Are Annual and Perennial Hibiscus Deer Resistant

Hibiscus is a flower that blooms for many seasons. Sometimes, deer like to eat this Hibiscus plant, especially if other sources of food are scarce. It means that the gardeners should be vigilant in checking for signs of damage to these Hibiscus plants.

Are Annual and Perennial Hibiscus plants Deer Resistant?

Annual Hibiscus: The hibiscus genus is a big one. Lots of hibiscus varieties grown as annuals in cooler locations are hardy in temperate climates, such as Hibiscus trionum which is hardy in USDA zones 10 through 11. It is white, pink and red flowers only live one day, but are swiftly replaced by others. Annuals are less subject to deer given their summer appearance. At the other times of the year the mammals usually have many more choices of the plants to nibble in summer.

Hibiscus Deer

Perennial Hibiscus: Perennial hibiscus die back in autumn. The Hibiscus Kopper King that thrives in United States Dept of Agriculture (USDA) zones 4 to 9 has foliage that copper-coloured which contrasts with the big pale flowers. Several hibiscus varieties are evergreen in the warmest climates. Hibiscus rosa-sinensis well known as chinese hibiscus grows to 12 feet and flowers year-round in United States Dept of Agriculture (USDA) zones 9 to 11. Those examples are subject to deer.

According to Rutgers University, sometimes Hibiscus flowers are eaten by deer. Lots of factors that can determine whether they are eaten. It includes the amount of other food available, deer population, weather conditions, and location of your garden. Food preferences of these animals can vary from one region to another region.

Several varieties of hibiscus can be more resistant to deer than others. Even by choosing the color plants are highly recommends varieties like Red Heart, Pink Giant and Blushing Bride for areas that have many deers activity. Due to these species are attractive to deer so do not plant them near hostas, geraniums or daylilies.

Some good plants to place near hibiscus are the trees such as birch, cedar, buckeye, spruce and fir. It is because those types of the plants are deer-resistant that means the animals will look elsewhere for food.

Deer Eat the Hibiscus plants

Hibiscus is one of shrubs that preferred by deer. However, there is no point to remove them to preventing the deer visits. If you have deer in your area, almost any plant attracts the mammals to your garden. Keep in mind that some varieties of hibiscus can be more resistant to deer than others. For the best results, they should not be planted near hostas, daylilies or geraniums, because those plants are attractive to deer.

How to stop Deer from eating Hibiscus plants?

Deer will nibble your hibiscus plants when you are not looking them because are voracious eaters. Deer have their place in nature, but it is not around your hibiscus. You are able to use some methods to keep the deer from eating your hibiscus and other garden plants.

Here are things that you will need:

  • 12 rotten eggs
  • Cheesecloth
  • Empty gallon jugs
  • Spray bottle
  • 2 posts, each 3 feet long
  • 2 pieces of 12-inch yarn
  • 2 clean aluminum pie pans
  • hammer
  • 2 nails
  • Mesh netting
  • Fishing line

Step by step:

  • Step 1

At the first step, you have to remove bird feeders from the yard before you go to bed for the night. Deer can come into the yard at night or in the early morning and feast off the fodder you have put out for birds. When deer discover a convenient food source, they return to it. Then they are going to find your hibiscus plants.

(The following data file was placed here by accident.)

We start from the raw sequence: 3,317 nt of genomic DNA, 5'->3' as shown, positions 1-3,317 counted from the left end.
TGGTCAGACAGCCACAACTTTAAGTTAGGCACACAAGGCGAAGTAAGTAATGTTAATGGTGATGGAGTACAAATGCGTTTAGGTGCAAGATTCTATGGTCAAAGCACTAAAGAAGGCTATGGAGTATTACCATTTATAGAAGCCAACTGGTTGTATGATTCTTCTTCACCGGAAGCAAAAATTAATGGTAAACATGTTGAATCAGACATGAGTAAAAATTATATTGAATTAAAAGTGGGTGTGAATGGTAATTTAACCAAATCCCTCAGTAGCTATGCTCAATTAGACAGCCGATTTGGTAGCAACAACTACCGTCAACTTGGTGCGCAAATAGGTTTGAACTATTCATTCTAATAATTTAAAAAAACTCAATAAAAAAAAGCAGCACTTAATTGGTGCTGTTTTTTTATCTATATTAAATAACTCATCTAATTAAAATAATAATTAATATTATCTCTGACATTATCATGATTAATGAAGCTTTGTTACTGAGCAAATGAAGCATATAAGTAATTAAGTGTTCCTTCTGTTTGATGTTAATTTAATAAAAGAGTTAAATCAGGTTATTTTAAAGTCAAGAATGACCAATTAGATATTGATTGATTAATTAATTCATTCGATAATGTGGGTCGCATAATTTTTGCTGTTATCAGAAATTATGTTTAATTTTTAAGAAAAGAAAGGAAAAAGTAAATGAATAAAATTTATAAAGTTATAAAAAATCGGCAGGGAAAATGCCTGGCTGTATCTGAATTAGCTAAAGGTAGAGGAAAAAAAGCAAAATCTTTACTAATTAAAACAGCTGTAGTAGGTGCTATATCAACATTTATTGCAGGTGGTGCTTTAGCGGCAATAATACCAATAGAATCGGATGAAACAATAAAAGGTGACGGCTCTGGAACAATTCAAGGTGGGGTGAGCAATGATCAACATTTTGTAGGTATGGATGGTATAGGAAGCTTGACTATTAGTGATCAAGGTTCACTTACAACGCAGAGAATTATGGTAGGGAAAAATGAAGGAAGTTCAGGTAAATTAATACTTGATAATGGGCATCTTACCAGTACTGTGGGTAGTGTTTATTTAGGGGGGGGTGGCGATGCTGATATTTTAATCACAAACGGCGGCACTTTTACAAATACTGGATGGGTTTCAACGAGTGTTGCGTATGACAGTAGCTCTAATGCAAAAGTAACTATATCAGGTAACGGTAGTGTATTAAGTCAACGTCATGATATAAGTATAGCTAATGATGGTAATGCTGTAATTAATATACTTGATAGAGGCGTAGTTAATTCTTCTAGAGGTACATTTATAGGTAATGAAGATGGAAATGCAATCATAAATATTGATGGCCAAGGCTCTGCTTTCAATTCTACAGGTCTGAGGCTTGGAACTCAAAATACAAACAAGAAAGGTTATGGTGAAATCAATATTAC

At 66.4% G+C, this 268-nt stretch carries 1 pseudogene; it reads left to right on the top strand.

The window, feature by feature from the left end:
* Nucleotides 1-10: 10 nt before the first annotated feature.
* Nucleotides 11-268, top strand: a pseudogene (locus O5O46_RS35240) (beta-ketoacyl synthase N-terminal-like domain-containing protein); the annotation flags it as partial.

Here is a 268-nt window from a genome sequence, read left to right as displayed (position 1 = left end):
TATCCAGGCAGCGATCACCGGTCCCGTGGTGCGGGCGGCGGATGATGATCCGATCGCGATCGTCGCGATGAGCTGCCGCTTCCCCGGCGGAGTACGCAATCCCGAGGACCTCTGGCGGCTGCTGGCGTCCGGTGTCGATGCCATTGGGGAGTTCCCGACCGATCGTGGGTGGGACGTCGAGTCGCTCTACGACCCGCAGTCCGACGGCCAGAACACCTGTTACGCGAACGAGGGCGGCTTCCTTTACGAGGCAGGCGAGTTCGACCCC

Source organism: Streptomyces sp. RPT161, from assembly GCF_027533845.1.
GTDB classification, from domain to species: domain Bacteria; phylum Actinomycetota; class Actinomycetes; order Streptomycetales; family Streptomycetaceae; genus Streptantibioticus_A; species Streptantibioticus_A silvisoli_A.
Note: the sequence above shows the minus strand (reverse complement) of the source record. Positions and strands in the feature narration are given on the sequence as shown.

• Step 2

After that, you have to mix 12 rotten eggs into 5 gallons of water to make a pungent liquid which naturally deters the deer. Please strain the liquid through the cheesecloth and store it in gallon jugs. Also, you have to spray the mixture onto your hibiscus plants two to three times a year.

  • Step 3

You have to spread another type of natural deer repellent on the soil near your hibiscus plants as a supplement or alternative to your rotten-egg mixture. Human hair, soap, cayenne pepper and mothballs all emit odors that deer frequently will avoid. Please change your natural repellent weekly so the deer do not get used to one type. You need to reapply natural deer repellents after strong winds, heavy rains,  and other weather phenomena.

  • Step 4

To stop Deer from eating Hibiscus plants, you have to build a fence around your hibiscus plants or around your property. You are able to build two-wire electric fences with one wire 30 inches above the ground, and the other 15 inches off the ground can keep deer away.

  • Step 5

The next step that you have to do is to sink two 3-foot posts into the ground on the side of your hibiscus plants. Please make a hole in each of two clean aluminum pie pans. Then, thread a piece of yarn about 12 inches long through the hole in each pan. Just hammer a nail into the top of each post and tie the pans to the nails. The pans will flash in the sunlight and moonlight, scaring deer away from your own hibiscus plants.

  • Step 6

You have to place some yards of mesh netting over your hibiscus plants to keep the deer from eating the flowers and foliage.

  • Step 7

You have to find the path that deer are using to reach your hibiscus plants. If the deer are entering your property through a break in the trees or fencing, string fishing line across the path to make an invisible fence. Deer are going to bump into the line, get confused, and then leave your hibiscus plants alone.

  • Step 8

Please place plants that the deer find near hibiscus plants. Usually, the Deer are not attracted to spicy-smelling plants, ferns and ornamental grasses. You are able to plant daffodils, thyme, boxwood or narcissus to keep deer away.

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